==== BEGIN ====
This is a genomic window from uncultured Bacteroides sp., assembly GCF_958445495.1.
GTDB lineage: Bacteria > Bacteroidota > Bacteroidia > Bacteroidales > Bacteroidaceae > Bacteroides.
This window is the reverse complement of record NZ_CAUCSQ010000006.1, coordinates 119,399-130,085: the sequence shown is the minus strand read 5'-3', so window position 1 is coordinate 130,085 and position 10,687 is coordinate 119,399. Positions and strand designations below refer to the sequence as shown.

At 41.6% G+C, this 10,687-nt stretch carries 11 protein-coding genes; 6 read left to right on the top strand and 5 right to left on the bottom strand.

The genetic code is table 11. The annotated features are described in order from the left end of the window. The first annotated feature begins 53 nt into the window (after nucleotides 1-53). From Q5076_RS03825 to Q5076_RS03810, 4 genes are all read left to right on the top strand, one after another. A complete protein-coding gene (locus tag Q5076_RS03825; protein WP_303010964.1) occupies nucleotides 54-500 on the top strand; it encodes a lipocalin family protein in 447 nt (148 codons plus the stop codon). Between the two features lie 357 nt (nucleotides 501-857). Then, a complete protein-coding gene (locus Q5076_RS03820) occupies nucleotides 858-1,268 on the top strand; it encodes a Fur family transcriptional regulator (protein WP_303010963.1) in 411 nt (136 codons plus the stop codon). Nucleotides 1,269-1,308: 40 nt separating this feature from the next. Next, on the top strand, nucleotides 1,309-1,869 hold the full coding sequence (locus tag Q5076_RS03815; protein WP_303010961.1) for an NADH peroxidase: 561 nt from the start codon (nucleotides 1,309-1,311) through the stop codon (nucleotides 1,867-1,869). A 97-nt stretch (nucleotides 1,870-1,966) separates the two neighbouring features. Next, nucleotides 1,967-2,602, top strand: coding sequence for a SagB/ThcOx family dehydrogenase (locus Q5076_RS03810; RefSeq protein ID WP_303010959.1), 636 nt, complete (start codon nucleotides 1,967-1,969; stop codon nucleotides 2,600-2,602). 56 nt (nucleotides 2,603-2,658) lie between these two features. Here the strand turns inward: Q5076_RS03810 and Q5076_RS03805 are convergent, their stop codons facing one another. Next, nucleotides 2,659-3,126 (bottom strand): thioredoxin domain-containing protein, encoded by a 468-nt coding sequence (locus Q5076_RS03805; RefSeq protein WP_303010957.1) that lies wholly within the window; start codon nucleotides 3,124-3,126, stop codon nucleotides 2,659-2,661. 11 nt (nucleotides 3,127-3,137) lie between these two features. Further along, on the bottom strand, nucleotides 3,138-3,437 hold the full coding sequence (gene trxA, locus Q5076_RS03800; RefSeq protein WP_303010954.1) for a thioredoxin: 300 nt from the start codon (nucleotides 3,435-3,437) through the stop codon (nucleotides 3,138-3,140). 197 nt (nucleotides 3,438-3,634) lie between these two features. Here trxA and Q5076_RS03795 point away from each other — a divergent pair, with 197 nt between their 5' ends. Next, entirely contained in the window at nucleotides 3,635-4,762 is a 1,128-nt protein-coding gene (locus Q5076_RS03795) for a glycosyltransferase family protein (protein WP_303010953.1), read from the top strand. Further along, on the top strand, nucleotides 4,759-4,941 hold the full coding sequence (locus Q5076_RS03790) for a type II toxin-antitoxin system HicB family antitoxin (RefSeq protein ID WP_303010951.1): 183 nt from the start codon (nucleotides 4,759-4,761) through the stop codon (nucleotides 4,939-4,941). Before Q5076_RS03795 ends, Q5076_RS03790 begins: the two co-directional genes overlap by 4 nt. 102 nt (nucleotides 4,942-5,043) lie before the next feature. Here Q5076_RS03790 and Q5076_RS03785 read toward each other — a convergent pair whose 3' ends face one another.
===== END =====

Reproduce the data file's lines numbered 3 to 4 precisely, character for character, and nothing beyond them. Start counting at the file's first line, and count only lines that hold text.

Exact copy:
This window is the reverse complement of record NZ_CAUCSQ010000006.1, coordinates 119,399-130,085: the sequence shown is the minus strand read 5'-3', so window position 1 is coordinate 130,085 and position 10,687 is coordinate 119,399. Positions and strand designations below refer to the sequence as shown.

At 41.6% G+C, this 10,687-nt stretch carries 11 protein-coding genes; 6 read left to right on the top strand and 5 right to left on the bottom strand.